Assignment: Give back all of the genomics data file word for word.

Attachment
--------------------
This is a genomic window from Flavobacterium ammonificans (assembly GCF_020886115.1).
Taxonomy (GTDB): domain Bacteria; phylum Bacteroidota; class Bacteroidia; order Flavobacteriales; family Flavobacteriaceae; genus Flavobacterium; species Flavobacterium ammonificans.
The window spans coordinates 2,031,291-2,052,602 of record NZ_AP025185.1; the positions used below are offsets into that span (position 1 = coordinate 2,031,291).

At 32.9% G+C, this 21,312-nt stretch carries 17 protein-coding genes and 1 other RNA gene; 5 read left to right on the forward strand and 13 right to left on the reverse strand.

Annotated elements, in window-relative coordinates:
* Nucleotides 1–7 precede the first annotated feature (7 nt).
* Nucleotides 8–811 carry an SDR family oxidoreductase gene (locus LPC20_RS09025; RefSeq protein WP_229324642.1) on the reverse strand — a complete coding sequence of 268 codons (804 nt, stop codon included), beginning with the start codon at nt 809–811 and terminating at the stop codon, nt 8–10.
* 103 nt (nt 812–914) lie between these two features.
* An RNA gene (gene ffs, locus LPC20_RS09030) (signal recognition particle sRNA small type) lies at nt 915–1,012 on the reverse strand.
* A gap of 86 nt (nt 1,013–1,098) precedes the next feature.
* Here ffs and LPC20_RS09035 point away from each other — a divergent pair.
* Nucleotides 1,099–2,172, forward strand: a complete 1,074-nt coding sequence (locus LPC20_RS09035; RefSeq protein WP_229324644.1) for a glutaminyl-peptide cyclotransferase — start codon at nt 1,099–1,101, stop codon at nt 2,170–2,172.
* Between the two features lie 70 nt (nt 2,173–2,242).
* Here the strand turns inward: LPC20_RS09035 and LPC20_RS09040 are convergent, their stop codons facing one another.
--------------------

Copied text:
This is a genomic window from Flavobacterium ammonificans (assembly GCF_020886115.1).
Taxonomy (GTDB): domain Bacteria; phylum Bacteroidota; class Bacteroidia; order Flavobacteriales; family Flavobacteriaceae; genus Flavobacterium; species Flavobacterium ammonificans.
The window spans coordinates 2,031,291-2,052,602 of record NZ_AP025185.1; the positions used below are offsets into that span (position 1 = coordinate 2,031,291).

At 32.9% G+C, this 21,312-nt stretch carries 17 protein-coding genes and 1 other RNA gene; 5 read left to right on the forward strand and 13 right to left on the reverse strand.

Annotated elements, in window-relative coordinates:
* Nucleotides 1–7 precede the first annotated feature (7 nt).
* Nucleotides 8–811 carry an SDR family oxidoreductase gene (locus LPC20_RS09025; RefSeq protein WP_229324642.1) on the reverse strand — a complete coding sequence of 268 codons (804 nt, stop codon included), beginning with the start codon at nt 809–811 and terminating at the stop codon, nt 8–10.
* 103 nt (nt 812–914) lie between these two features.
* An RNA gene (gene ffs, locus LPC20_RS09030) (signal recognition particle sRNA small type) lies at nt 915–1,012 on the reverse strand.
* A gap of 86 nt (nt 1,013–1,098) precedes the next feature.
* Here ffs and LPC20_RS09035 point away from each other — a divergent pair.
* Nucleotides 1,099–2,172, forward strand: a complete 1,074-nt coding sequence (locus LPC20_RS09035; RefSeq protein WP_229324644.1) for a glutaminyl-peptide cyclotransferase — start codon at nt 1,099–1,101, stop codon at nt 2,170–2,172.
* Between the two features lie 70 nt (nt 2,173–2,242).
* Here the strand turns inward: LPC20_RS09035 and LPC20_RS09040 are convergent, their stop codons facing one another.